Patterns and processes in freshwater systems: the social dimension
Rowe, Richard J. (2007) Patterns and processes in freshwater systems: the social dimension. New Zealand Natural Sciences, 31. pp. 59-70.
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Social interactions within species present an under-appreciated complicating factor in freshwater ecology. Such processes can markedly alter distribution patterns. Odonata are an important group of animals in freshwater systems and have the capacity, under some circumstances, to exclude other organisms (invertebrate and vertebrate) from otherwise suitable habitats. Within the Odonata stylised agonistic behaviours are widespread in larvae of Zygoptera and have important consequences for both the ecology of the species concerned and for the impact of zygopteran larvae within ecosystems. In this paper the diversity of agonistic displays within the Zygoptera is reviewed. On phylogenetic grounds, supported by fossil dates, zygopteran display systems are very ancient (~ 150-200 My). Given the obvious costs in energy, increased exposure to predators, and the real risk of damage during interactions, agonistic behaviours must have considerable adaptive significance. Investigations of the processes involved in social interactions, and how they generate the patterns that are more generally recorded, will probably require a return to large aquarium studies, or to in situ examination of microhabitats using underwater observatories.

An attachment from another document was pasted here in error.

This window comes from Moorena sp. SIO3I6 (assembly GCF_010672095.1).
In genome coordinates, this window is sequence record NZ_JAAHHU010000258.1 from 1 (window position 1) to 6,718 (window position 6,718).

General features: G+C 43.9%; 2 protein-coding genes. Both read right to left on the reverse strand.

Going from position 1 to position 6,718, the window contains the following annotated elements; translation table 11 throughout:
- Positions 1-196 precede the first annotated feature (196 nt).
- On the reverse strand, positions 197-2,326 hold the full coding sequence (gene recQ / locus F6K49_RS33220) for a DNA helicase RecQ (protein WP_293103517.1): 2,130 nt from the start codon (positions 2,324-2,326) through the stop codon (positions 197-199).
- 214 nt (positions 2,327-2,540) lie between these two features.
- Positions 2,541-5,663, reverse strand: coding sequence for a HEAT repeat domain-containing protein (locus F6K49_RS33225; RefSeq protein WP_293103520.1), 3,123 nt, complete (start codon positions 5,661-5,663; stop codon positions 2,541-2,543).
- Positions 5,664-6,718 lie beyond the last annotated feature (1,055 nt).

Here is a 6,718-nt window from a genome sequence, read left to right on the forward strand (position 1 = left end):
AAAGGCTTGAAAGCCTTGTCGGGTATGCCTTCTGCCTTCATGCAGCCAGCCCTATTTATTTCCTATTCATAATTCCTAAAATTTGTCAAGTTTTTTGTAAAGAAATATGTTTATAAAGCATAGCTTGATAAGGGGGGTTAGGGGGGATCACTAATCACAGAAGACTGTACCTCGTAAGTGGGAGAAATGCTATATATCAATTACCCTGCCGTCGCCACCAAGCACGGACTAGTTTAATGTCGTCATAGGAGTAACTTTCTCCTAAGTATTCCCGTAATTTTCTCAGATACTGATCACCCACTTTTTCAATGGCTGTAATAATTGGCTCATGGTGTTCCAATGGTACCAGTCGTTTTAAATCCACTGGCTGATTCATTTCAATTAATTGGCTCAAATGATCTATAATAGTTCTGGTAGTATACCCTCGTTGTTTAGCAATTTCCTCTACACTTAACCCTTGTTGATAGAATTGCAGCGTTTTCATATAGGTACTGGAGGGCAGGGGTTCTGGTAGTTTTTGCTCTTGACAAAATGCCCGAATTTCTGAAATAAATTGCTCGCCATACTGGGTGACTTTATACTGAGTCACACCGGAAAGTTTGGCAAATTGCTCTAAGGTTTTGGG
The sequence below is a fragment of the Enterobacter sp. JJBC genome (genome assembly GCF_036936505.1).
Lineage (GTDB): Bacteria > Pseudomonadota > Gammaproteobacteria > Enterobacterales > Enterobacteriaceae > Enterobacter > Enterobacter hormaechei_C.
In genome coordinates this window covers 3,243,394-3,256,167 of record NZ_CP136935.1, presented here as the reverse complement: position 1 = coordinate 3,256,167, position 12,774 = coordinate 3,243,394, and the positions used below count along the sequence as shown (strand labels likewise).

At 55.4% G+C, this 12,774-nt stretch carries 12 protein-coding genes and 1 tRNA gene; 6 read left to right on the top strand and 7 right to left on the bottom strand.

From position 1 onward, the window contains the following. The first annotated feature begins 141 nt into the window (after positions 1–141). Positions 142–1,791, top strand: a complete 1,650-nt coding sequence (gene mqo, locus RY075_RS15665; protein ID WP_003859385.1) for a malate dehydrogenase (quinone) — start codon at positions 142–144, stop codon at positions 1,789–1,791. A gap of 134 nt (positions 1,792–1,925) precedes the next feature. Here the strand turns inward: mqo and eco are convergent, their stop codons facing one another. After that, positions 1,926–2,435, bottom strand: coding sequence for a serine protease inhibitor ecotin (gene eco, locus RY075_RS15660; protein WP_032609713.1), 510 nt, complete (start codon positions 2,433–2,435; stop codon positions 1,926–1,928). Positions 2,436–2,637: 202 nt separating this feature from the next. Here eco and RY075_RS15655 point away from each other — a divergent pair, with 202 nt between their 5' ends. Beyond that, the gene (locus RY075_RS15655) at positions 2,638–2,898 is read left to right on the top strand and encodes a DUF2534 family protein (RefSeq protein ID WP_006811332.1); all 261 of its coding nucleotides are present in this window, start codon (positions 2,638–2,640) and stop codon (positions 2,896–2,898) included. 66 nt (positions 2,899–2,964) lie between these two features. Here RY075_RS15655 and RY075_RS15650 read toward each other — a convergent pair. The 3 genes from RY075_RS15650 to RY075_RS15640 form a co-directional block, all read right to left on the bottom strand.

|Item Type:||Article (Refereed Research - C1)|
|Keywords:||freshwater ecology; zygoptera larvae; interactions; agonistic behaviour|
Reproduced with permission from New Zealand Natural Sciences: www.science.canterbury.ac.nz/nzns.
|Date Deposited:||24 Sep 2009 06:14|
|FoR Codes:||06 BIOLOGICAL SCIENCES > 0602 Ecology > 060299 Ecology not elsewhere classified @ 100%|
|SEO Codes:||97 EXPANDING KNOWLEDGE > 970106 Expanding Knowledge in the Biological Sciences @ 100%|